Tuesday, December 6, 2011


     I think the best part of writing for young children is that I seem to have an endless supply of ammunition at my disposal. I cannot tell you how many times per day my kids do or say something that would not be considered to be at least borderline classic.  For example, tonight I get home from class and my husband is working diligently trying to reinsert our laptop's keys back into the keyboard. My husband's frustrated grunts and eye rolls left me hanging so I walked over to get an explanation straight from the horse's mouth, who was poking her little, wide eyed face guiltily out her bedroom door. When I asked why she wanted to pluck each key from the machine she whimpered, "Well, I wanted to pretend like they were my chocolates." As my heart melted into oblivion I immediately smiled with complete admiration for her ability to imagine those tiny keys to be pieces of chocolate, without a doubt  inspired by our new advent calender.  Other examples that spring to mind are her comments about being sick or hurt.  "I have the cold" or "Mommy, do you see my pain?"

     This brings me to another topic I have been tossing around in my little noggin the last few days. The issue of voice. I think my sweet munchkins supply me with endless examples of voice for their age group. But recently I have been wanting to give middle grade literature a go. Only, my manuscript was filled with wackadoodle words like, wackadoodle.  With a four and a two year old, I feel as if I am destined to talk as little people do the rest of my life. I tell adults I have to go potty. "My goodness!" is my exclamation of choice. I am a modern day Mr. Rogers spin off. So how can I find the voice of a middle grader if I do not encounter them every now and again? I have devised a plan: One, check out more popular middle grade fiction from the library. Two, watch Nickelodeon like a mad woman. Three, well, I only have two I guess. But I believe I am off to a great start! With the end of the semester winding down, you can find me now with my nose in books entitled, The Diary of a Wimpy Kid or Hugo Cabaret something-or-other. Amelia Bedelia here I come!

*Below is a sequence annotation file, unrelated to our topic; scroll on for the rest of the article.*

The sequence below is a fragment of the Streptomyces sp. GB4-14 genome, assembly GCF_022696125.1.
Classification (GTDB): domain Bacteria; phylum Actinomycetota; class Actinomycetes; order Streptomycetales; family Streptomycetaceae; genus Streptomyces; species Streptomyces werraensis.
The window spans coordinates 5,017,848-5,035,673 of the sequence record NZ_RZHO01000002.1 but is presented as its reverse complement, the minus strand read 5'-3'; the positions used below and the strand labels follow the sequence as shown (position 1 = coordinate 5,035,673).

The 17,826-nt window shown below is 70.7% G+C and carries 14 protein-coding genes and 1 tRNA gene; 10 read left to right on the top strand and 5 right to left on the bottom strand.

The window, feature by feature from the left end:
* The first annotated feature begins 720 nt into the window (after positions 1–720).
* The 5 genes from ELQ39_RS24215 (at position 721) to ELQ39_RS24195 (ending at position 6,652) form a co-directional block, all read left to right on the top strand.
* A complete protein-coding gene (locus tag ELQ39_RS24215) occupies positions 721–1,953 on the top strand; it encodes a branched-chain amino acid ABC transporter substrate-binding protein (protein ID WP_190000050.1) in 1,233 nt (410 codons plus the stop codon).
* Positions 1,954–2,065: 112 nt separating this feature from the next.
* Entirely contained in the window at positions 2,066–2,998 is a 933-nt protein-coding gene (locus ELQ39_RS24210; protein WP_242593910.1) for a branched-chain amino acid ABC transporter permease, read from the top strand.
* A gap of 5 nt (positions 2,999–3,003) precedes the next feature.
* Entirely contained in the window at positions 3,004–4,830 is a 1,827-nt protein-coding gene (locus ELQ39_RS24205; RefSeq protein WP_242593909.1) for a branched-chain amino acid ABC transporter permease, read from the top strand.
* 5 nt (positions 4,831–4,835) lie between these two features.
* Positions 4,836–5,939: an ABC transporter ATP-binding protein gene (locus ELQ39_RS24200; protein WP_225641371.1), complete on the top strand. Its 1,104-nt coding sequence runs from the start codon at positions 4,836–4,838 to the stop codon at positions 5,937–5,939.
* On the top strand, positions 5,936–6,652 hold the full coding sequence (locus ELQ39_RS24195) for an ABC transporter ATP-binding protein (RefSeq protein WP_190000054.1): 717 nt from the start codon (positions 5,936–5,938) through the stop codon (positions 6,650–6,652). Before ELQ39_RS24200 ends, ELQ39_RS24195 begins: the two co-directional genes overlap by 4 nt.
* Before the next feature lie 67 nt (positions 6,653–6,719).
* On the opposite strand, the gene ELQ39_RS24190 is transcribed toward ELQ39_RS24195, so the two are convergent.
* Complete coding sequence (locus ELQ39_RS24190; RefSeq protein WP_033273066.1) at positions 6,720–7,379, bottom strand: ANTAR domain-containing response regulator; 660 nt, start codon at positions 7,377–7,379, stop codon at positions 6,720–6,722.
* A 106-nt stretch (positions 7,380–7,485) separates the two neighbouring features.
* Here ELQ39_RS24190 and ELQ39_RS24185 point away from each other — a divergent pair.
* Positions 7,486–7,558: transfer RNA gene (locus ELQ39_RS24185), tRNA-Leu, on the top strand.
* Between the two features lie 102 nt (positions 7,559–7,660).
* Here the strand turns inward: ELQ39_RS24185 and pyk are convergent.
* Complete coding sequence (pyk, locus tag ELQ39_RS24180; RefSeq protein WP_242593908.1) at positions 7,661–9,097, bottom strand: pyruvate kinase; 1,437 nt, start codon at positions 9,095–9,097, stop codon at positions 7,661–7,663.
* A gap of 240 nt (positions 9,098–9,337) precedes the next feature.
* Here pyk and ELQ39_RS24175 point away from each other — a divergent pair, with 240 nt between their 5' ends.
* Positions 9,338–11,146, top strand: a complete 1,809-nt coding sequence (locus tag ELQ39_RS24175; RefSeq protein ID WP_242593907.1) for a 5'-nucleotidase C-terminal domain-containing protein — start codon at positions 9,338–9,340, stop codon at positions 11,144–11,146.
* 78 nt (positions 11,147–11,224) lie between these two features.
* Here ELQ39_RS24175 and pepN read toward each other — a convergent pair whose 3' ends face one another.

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  2. Wackadoodle... there is a better chance of me winning the Kentucky Derby than getting such an extraordinary word out of my head!

  3. Unfortunately, there is more where that came from! If you could only listen to my stream of conciousness throughout the day Taylor!